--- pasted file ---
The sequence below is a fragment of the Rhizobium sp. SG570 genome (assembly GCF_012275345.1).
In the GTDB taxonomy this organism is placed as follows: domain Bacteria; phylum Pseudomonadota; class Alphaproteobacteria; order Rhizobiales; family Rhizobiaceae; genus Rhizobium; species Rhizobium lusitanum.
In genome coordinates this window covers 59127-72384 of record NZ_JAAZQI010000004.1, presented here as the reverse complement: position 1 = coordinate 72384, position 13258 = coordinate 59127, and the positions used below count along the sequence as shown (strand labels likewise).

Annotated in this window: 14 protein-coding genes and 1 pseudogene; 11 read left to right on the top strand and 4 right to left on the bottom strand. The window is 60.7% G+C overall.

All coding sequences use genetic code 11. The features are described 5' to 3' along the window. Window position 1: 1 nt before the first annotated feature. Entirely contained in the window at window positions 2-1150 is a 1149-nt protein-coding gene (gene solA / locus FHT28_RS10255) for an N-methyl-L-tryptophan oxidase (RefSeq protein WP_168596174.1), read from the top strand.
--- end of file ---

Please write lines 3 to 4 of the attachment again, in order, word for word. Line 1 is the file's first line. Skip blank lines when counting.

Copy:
In genome coordinates this window covers 59127-72384 of record NZ_JAAZQI010000004.1, presented here as the reverse complement: position 1 = coordinate 72384, position 13258 = coordinate 59127, and the positions used below count along the sequence as shown (strand labels likewise).

Annotated in this window: 14 protein-coding genes and 1 pseudogene; 11 read left to right on the top strand and 4 right to left on the bottom strand. The window is 60.7% G+C overall.